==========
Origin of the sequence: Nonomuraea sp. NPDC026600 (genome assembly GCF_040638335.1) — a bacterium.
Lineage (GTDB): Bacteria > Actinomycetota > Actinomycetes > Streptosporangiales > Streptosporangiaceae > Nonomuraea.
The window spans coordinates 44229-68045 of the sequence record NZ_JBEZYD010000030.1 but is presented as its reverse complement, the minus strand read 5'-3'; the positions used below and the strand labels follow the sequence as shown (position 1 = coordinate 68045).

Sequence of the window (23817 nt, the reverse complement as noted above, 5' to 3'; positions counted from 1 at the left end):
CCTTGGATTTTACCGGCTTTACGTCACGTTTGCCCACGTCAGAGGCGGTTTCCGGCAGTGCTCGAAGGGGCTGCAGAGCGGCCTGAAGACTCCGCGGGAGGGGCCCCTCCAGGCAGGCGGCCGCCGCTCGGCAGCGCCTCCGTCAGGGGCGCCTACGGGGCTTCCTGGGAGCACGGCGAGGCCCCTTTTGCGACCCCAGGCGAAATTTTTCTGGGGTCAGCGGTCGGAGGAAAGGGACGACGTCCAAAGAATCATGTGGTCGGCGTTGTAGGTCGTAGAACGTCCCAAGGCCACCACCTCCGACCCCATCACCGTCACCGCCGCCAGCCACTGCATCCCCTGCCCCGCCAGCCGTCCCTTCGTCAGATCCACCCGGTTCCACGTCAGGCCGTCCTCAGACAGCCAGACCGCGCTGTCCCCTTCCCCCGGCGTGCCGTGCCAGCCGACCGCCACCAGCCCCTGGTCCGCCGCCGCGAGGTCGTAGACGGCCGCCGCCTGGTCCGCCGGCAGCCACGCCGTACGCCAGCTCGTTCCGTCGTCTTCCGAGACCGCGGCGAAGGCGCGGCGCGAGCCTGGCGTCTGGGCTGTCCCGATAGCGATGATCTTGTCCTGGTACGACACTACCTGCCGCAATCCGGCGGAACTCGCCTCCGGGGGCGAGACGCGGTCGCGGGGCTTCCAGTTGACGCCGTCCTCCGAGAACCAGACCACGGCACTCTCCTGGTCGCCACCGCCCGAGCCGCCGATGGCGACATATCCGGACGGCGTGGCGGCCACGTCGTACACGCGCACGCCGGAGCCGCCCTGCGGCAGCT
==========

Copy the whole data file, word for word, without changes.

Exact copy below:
Origin of the sequence: Nonomuraea sp. NPDC026600 (genome assembly GCF_040638335.1) — a bacterium.
Lineage (GTDB): Bacteria > Actinomycetota > Actinomycetes > Streptosporangiales > Streptosporangiaceae > Nonomuraea.
The window spans coordinates 44229-68045 of the sequence record NZ_JBEZYD010000030.1 but is presented as its reverse complement, the minus strand read 5'-3'; the positions used below and the strand labels follow the sequence as shown (position 1 = coordinate 68045).

Sequence of the window (23817 nt, the reverse complement as noted above, 5' to 3'; positions counted from 1 at the left end):
CCTTGGATTTTACCGGCTTTACGTCACGTTTGCCCACGTCAGAGGCGGTTTCCGGCAGTGCTCGAAGGGGCTGCAGAGCGGCCTGAAGACTCCGCGGGAGGGGCCCCTCCAGGCAGGCGGCCGCCGCTCGGCAGCGCCTCCGTCAGGGGCGCCTACGGGGCTTCCTGGGAGCACGGCGAGGCCCCTTTTGCGACCCCAGGCGAAATTTTTCTGGGGTCAGCGGTCGGAGGAAAGGGACGACGTCCAAAGAATCATGTGGTCGGCGTTGTAGGTCGTAGAACGTCCCAAGGCCACCACCTCCGACCCCATCACCGTCACCGCCGCCAGCCACTGCATCCCCTGCCCCGCCAGCCGTCCCTTCGTCAGATCCACCCGGTTCCACGTCAGGCCGTCCTCAGACAGCCAGACCGCGCTGTCCCCTTCCCCCGGCGTGCCGTGCCAGCCGACCGCCACCAGCCCCTGGTCCGCCGCCGCGAGGTCGTAGACGGCCGCCGCCTGGTCCGCCGGCAGCCACGCCGTACGCCAGCTCGTTCCGTCGTCTTCCGAGACCGCGGCGAAGGCGCGGCGCGAGCCTGGCGTCTGGGCTGTCCCGATAGCGATGATCTTGTCCTGGTACGACACTACCTGCCGCAATCCGGCGGAACTCGCCTCCGGGGGCGAGACGCGGTCGCGGGGCTTCCAGTTGACGCCGTCCTCCGAGAACCAGACCACGGCACTCTCCTGGTCGCCACCGCCCGAGCCGCCGATGGCGACATATCCGGACGGCGTGGCGGCCACGTCGTACACGCGCACGCCGGAGCCGCCCTGCGGCAGCT